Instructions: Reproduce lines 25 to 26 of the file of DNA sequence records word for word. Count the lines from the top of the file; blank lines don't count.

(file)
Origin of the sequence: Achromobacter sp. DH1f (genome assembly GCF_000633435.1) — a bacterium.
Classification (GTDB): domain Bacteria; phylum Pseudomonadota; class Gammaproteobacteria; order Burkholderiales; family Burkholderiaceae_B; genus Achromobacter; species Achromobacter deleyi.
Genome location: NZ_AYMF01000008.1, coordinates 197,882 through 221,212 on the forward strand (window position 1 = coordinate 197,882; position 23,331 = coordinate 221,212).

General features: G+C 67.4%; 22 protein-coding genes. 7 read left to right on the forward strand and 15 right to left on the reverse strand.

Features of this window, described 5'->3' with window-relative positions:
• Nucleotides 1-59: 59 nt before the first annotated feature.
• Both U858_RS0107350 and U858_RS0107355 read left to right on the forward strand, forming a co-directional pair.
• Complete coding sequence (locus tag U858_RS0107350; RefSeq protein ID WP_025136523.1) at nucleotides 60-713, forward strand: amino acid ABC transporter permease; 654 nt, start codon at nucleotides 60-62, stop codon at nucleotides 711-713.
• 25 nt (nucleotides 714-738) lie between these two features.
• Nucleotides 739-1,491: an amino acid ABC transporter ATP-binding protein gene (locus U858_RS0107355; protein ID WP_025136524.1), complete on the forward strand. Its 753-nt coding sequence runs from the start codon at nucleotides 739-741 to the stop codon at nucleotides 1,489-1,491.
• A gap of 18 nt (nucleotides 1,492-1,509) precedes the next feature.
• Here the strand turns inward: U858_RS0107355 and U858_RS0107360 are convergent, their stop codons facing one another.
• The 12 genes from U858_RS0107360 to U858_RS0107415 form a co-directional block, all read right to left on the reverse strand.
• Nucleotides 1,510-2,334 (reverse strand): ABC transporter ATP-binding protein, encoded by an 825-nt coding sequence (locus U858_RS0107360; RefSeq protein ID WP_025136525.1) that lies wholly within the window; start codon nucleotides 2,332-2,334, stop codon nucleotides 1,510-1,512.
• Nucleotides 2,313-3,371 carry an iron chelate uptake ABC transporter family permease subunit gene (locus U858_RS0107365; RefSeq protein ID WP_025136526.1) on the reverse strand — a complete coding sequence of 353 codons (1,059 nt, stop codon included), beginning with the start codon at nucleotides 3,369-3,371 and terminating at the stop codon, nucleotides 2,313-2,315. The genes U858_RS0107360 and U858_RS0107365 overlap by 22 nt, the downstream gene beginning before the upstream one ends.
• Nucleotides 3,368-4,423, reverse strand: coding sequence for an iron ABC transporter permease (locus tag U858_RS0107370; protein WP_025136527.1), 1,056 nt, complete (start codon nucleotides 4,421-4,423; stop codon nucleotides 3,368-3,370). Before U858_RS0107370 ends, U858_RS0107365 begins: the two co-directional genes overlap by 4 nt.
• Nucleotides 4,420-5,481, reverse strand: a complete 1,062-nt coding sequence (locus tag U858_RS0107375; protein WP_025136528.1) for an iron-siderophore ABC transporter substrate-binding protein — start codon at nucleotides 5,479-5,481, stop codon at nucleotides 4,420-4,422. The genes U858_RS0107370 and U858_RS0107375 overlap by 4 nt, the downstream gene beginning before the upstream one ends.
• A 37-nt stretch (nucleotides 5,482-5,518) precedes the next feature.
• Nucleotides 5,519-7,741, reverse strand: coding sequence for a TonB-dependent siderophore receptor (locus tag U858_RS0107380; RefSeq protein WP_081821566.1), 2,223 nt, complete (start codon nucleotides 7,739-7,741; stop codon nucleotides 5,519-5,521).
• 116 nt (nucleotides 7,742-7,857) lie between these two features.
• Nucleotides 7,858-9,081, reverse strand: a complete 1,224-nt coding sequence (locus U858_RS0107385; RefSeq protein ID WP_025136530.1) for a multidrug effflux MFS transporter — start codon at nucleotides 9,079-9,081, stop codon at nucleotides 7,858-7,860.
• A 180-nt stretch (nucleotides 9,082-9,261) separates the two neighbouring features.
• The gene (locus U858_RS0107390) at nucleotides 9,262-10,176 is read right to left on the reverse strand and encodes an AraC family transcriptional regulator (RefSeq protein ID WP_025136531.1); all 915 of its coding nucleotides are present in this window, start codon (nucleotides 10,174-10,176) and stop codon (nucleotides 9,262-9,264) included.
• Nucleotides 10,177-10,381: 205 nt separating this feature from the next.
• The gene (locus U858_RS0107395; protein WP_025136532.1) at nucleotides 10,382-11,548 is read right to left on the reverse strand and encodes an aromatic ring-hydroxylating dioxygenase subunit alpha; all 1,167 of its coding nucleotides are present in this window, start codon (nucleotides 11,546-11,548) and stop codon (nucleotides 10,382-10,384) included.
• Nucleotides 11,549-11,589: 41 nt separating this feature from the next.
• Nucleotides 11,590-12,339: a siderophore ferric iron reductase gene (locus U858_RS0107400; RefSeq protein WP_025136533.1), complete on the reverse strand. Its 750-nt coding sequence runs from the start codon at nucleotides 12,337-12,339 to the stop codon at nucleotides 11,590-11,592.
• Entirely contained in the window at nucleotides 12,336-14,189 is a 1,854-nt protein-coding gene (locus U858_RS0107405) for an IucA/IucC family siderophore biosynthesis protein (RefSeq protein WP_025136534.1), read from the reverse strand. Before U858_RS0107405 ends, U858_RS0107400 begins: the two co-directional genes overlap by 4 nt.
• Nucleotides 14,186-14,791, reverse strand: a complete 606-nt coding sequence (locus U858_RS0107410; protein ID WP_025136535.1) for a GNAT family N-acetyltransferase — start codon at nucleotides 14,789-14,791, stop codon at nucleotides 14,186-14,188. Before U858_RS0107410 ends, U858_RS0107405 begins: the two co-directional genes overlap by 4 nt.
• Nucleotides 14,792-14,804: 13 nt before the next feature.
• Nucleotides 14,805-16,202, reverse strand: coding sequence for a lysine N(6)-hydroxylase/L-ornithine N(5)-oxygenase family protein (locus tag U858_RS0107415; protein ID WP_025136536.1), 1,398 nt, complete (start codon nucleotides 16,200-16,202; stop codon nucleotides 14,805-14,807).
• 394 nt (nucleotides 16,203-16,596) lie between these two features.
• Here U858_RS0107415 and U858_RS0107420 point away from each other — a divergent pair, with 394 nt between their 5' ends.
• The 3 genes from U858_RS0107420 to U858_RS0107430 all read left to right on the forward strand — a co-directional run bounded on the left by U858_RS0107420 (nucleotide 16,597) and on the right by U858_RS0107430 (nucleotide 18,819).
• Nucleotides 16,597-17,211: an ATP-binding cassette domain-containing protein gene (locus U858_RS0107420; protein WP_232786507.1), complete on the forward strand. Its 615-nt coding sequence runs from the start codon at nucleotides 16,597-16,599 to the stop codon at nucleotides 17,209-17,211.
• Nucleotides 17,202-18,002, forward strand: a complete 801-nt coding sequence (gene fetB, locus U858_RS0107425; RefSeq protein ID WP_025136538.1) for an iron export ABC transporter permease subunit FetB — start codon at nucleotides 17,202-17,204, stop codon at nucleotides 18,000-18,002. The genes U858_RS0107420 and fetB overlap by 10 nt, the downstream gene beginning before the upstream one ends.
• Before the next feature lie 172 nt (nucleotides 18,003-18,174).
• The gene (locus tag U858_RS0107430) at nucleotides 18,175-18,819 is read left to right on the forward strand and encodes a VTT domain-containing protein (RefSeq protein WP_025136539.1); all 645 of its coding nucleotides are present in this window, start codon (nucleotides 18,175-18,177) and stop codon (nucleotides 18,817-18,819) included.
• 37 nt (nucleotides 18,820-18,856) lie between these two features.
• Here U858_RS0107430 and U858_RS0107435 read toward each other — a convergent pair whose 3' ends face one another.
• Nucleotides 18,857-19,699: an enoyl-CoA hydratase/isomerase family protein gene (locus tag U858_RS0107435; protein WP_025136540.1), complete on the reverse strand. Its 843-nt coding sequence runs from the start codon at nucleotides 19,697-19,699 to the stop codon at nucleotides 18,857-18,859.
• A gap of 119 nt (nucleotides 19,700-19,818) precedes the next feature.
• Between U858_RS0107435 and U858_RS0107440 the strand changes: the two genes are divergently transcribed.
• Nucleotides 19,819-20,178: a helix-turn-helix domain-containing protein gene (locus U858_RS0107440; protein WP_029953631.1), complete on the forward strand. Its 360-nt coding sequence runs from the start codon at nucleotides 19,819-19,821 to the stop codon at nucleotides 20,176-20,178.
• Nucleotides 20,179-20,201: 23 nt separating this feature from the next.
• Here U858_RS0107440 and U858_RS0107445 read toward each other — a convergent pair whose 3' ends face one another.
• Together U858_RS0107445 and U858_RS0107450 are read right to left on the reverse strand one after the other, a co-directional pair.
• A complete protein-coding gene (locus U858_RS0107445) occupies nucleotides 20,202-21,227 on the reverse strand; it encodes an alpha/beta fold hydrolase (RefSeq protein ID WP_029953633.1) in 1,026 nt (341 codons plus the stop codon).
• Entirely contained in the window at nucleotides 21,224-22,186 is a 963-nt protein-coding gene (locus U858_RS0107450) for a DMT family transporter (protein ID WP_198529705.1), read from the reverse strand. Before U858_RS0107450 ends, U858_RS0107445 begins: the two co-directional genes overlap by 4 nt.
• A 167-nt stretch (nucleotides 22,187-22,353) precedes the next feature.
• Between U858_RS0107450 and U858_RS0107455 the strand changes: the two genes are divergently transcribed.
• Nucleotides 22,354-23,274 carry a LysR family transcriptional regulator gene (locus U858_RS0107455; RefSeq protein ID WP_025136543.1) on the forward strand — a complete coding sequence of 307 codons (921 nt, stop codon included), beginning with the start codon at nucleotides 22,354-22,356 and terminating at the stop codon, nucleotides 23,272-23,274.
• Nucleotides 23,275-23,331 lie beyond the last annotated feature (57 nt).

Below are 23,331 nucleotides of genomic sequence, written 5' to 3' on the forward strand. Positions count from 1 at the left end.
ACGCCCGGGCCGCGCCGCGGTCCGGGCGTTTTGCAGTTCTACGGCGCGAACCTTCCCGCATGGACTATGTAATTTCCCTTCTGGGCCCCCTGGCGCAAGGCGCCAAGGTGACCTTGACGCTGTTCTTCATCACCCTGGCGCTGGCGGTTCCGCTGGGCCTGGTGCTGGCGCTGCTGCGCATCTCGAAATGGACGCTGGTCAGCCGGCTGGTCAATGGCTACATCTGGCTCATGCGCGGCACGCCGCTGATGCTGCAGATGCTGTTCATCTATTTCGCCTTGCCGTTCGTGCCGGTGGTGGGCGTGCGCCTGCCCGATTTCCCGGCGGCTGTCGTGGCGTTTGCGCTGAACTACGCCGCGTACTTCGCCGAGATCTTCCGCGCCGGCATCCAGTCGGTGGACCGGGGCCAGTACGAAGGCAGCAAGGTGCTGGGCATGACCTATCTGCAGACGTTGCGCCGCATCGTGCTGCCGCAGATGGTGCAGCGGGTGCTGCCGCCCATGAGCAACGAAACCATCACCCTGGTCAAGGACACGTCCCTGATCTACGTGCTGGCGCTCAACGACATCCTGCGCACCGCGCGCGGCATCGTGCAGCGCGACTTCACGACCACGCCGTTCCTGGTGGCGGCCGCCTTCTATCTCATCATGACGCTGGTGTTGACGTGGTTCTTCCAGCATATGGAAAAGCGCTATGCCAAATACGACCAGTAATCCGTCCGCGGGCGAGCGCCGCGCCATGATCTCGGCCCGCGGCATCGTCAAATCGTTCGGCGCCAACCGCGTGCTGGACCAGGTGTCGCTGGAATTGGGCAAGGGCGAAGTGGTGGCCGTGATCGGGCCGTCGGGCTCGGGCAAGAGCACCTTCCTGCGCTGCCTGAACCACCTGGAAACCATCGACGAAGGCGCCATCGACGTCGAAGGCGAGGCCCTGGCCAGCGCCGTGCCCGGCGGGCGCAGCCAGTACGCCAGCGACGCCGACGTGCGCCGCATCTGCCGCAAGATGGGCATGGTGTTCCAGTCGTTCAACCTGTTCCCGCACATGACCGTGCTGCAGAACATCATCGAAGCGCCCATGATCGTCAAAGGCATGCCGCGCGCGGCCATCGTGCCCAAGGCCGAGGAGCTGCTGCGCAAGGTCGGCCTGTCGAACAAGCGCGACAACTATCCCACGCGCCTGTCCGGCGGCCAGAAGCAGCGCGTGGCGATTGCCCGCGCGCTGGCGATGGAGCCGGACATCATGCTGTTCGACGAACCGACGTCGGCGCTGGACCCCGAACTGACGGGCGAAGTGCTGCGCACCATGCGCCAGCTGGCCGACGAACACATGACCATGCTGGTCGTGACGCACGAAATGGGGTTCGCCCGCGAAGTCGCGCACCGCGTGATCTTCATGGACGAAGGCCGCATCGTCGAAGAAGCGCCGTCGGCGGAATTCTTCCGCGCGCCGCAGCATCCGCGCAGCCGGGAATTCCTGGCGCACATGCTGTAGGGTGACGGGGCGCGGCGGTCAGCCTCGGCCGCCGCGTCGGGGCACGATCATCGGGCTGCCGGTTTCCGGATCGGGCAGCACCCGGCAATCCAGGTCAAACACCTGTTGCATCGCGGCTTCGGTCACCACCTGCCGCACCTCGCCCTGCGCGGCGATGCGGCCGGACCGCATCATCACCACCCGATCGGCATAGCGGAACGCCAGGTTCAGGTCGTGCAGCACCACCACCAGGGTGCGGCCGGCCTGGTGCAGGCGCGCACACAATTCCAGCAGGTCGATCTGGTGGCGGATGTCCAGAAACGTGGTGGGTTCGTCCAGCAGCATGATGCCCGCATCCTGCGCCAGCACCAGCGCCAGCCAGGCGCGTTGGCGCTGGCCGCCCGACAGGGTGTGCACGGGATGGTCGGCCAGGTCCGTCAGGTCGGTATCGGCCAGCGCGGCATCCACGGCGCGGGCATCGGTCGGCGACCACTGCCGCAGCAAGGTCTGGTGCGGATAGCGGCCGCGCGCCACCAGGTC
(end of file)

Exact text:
• The gene (locus U858_RS0107395; protein WP_025136532.1) at nucleotides 10,382-11,548 is read right to left on the reverse strand and encodes an aromatic ring-hydroxylating dioxygenase subunit alpha; all 1,167 of its coding nucleotides are present in this window, start codon (nucleotides 11,546-11,548) and stop codon (nucleotides 10,382-10,384) included.
• Nucleotides 11,549-11,589: 41 nt separating this feature from the next.